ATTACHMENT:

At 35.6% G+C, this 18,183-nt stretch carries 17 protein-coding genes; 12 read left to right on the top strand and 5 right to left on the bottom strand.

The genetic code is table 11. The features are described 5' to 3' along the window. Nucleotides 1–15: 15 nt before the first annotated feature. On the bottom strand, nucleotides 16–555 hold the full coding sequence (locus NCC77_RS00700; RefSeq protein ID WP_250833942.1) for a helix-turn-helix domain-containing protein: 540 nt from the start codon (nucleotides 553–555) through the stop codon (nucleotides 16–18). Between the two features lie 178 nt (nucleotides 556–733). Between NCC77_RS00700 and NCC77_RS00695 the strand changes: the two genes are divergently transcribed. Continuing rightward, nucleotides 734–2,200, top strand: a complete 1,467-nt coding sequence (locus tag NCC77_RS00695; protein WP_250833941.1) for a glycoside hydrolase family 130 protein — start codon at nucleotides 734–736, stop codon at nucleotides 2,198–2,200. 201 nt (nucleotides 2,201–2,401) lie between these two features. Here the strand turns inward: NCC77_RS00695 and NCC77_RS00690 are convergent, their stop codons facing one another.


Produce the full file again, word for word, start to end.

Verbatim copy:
At 35.6% G+C, this 18,183-nt stretch carries 17 protein-coding genes; 12 read left to right on the top strand and 5 right to left on the bottom strand.

The genetic code is table 11. The features are described 5' to 3' along the window. Nucleotides 1–15: 15 nt before the first annotated feature. On the bottom strand, nucleotides 16–555 hold the full coding sequence (locus NCC77_RS00700; RefSeq protein ID WP_250833942.1) for a helix-turn-helix domain-containing protein: 540 nt from the start codon (nucleotides 553–555) through the stop codon (nucleotides 16–18). Between the two features lie 178 nt (nucleotides 556–733). Between NCC77_RS00700 and NCC77_RS00695 the strand changes: the two genes are divergently transcribed. Continuing rightward, nucleotides 734–2,200, top strand: a complete 1,467-nt coding sequence (locus tag NCC77_RS00695; protein WP_250833941.1) for a glycoside hydrolase family 130 protein — start codon at nucleotides 734–736, stop codon at nucleotides 2,198–2,200. 201 nt (nucleotides 2,201–2,401) lie between these two features. Here the strand turns inward: NCC77_RS00695 and NCC77_RS00690 are convergent, their stop codons facing one another.